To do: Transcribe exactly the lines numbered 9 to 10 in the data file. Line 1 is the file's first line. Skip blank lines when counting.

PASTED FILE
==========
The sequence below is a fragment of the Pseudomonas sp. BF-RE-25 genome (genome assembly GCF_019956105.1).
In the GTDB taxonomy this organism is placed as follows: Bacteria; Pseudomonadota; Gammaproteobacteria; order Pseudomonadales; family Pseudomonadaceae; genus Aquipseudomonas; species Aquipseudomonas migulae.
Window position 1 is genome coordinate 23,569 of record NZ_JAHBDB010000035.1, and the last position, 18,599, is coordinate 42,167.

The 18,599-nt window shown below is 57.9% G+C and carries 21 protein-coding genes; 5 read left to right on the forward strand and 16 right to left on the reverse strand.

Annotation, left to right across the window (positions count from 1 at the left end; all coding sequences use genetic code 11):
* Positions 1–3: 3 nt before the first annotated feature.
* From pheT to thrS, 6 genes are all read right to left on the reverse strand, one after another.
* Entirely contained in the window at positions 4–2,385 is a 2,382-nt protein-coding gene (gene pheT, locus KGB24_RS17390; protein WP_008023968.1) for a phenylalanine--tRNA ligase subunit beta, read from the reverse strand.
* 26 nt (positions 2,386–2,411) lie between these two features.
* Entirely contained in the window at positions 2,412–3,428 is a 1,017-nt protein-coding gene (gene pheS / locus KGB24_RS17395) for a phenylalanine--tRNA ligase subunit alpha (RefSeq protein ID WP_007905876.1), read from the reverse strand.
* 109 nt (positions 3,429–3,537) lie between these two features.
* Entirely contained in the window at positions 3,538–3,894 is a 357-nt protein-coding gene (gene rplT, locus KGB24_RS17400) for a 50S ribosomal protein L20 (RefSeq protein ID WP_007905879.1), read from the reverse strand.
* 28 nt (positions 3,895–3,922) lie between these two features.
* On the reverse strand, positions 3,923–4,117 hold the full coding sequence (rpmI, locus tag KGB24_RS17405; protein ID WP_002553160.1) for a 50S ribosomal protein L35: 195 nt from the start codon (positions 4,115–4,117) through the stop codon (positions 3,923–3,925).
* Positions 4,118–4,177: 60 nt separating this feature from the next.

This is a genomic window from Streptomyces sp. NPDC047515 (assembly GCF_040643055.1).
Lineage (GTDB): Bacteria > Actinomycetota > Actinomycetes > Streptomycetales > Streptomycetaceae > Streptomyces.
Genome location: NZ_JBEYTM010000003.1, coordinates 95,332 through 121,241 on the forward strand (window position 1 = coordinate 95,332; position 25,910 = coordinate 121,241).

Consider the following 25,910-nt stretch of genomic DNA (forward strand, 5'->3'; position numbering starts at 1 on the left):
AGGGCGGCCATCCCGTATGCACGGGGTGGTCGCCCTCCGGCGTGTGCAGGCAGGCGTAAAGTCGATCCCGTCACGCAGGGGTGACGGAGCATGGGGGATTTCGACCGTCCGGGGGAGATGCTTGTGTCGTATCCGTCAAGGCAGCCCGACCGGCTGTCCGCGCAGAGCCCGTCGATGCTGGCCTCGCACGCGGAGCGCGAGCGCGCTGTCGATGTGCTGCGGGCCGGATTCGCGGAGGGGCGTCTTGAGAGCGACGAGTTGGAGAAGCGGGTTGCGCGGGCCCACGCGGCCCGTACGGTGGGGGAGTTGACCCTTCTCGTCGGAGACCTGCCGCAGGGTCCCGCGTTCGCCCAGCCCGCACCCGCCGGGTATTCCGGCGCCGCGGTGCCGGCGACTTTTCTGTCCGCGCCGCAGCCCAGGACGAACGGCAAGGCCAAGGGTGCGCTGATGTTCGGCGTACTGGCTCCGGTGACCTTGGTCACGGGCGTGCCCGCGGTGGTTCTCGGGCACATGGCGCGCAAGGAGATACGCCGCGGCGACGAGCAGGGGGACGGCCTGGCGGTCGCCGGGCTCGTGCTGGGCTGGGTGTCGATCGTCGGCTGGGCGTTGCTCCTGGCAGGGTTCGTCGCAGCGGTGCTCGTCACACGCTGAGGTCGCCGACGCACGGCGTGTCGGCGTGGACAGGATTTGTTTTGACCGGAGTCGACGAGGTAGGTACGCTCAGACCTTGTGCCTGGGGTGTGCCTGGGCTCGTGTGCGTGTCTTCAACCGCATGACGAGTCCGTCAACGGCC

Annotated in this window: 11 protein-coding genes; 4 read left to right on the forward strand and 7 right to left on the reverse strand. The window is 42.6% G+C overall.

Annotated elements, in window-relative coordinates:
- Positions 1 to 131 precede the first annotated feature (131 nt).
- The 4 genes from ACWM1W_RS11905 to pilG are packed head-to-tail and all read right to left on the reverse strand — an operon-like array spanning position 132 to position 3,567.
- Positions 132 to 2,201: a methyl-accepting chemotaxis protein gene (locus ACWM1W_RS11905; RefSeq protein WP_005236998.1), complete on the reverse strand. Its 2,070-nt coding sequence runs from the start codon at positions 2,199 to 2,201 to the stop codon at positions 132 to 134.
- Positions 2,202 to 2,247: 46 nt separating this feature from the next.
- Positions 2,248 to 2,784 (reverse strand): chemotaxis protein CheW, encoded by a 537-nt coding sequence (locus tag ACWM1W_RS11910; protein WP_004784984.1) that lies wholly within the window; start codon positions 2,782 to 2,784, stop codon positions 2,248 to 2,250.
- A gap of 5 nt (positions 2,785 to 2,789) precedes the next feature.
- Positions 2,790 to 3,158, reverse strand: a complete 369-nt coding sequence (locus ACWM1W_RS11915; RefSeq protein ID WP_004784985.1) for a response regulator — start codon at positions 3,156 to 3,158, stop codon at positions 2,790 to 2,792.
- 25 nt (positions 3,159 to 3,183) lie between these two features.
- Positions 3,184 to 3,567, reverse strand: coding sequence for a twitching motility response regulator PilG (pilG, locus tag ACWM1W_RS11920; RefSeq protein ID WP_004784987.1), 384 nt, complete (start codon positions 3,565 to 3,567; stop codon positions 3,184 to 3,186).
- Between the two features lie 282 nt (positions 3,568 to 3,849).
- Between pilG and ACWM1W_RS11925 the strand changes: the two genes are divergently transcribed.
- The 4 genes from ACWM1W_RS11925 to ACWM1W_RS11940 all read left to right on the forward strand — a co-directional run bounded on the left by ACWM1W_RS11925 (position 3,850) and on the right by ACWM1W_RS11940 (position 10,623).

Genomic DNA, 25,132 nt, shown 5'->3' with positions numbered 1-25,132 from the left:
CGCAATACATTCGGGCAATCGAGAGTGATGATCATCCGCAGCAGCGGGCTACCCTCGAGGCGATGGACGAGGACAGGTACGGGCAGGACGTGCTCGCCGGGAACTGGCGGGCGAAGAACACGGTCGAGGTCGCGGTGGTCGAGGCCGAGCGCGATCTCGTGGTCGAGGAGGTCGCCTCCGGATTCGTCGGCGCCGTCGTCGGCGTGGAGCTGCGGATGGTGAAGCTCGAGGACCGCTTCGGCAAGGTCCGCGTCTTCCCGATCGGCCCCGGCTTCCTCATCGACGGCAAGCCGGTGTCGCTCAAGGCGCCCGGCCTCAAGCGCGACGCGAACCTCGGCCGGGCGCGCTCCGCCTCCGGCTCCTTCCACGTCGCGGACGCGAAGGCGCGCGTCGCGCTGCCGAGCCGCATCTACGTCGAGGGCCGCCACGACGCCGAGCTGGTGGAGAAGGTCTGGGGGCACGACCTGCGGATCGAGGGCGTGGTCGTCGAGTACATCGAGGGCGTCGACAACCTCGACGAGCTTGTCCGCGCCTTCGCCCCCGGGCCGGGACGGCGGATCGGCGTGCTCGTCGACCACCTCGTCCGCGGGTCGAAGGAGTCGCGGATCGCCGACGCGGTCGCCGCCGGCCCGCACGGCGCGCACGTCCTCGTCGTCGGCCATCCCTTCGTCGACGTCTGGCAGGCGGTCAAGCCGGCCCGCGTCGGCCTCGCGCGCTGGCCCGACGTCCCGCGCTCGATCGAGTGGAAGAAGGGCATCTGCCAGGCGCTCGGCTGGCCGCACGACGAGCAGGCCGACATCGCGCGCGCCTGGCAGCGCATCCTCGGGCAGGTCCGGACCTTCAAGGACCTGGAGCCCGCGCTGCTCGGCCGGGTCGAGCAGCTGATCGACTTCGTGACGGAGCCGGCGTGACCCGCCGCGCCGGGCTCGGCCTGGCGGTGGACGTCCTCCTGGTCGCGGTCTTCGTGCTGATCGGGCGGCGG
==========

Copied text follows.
* 26 nt (positions 2,386–2,411) lie between these two features.
* Entirely contained in the window at positions 2,412–3,428 is a 1,017-nt protein-coding gene (gene pheS / locus KGB24_RS17395) for a phenylalanine--tRNA ligase subunit alpha (RefSeq protein ID WP_007905876.1), read from the reverse strand.